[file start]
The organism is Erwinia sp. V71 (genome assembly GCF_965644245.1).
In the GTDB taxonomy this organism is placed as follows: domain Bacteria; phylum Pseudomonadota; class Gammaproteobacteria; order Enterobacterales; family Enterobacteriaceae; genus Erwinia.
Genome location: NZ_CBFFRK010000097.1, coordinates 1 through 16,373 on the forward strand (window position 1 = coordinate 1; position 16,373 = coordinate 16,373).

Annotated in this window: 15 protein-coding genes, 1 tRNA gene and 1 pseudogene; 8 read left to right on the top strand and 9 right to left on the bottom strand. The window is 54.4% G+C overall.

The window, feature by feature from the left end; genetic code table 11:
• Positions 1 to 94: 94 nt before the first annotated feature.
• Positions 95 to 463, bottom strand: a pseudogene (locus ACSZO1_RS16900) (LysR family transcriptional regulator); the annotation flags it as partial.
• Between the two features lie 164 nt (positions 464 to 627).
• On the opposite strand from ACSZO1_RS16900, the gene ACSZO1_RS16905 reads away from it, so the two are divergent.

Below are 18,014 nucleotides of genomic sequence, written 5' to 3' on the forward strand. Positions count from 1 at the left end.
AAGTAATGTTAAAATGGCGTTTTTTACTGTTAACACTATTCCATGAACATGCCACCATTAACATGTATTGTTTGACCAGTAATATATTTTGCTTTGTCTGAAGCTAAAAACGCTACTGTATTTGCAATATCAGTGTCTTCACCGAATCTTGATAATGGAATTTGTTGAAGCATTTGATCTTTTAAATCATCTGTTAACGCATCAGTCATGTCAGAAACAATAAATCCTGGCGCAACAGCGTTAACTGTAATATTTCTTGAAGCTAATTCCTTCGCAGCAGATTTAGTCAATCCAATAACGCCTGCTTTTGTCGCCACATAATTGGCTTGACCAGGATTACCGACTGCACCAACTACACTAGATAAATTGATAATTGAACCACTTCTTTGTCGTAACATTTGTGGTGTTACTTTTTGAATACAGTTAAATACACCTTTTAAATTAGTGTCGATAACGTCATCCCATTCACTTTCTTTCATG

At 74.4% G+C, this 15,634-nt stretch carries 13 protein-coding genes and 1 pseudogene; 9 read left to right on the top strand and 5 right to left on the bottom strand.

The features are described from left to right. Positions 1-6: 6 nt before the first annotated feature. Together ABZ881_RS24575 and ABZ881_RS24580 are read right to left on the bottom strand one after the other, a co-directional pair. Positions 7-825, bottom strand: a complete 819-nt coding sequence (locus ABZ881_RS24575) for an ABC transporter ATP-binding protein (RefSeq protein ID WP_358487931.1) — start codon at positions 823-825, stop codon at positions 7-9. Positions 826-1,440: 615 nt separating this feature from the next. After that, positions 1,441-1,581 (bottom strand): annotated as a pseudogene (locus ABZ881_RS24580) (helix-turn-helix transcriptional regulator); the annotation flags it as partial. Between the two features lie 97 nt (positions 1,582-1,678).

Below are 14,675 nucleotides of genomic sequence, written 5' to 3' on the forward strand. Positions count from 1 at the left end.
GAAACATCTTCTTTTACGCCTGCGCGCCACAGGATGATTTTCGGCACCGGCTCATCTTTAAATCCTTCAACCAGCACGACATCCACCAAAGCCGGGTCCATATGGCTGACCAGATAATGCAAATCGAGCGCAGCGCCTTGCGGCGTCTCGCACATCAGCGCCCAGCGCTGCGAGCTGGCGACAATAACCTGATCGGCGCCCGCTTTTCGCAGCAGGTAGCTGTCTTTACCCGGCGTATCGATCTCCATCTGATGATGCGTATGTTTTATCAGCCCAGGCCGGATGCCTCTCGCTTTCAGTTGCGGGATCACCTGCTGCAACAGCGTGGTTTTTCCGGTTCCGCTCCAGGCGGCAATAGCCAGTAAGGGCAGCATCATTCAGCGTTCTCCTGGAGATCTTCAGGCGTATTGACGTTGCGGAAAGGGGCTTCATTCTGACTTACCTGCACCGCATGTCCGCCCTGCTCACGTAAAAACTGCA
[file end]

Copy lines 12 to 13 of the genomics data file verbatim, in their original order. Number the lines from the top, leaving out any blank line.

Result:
At 74.4% G+C, this 15,634-nt stretch carries 13 protein-coding genes and 1 pseudogene; 9 read left to right on the top strand and 5 right to left on the bottom strand.

The features are described from left to right. Positions 1-6: 6 nt before the first annotated feature. Together ABZ881_RS24575 and ABZ881_RS24580 are read right to left on the bottom strand one after the other, a co-directional pair. Positions 7-825, bottom strand: a complete 819-nt coding sequence (locus ABZ881_RS24575) for an ABC transporter ATP-binding protein (RefSeq protein ID WP_358487931.1) — start codon at positions 823-825, stop codon at positions 7-9. Positions 826-1,440: 615 nt separating this feature from the next. After that, positions 1,441-1,581 (bottom strand): annotated as a pseudogene (locus ABZ881_RS24580) (helix-turn-helix transcriptional regulator); the annotation flags it as partial. Between the two features lie 97 nt (positions 1,582-1,678).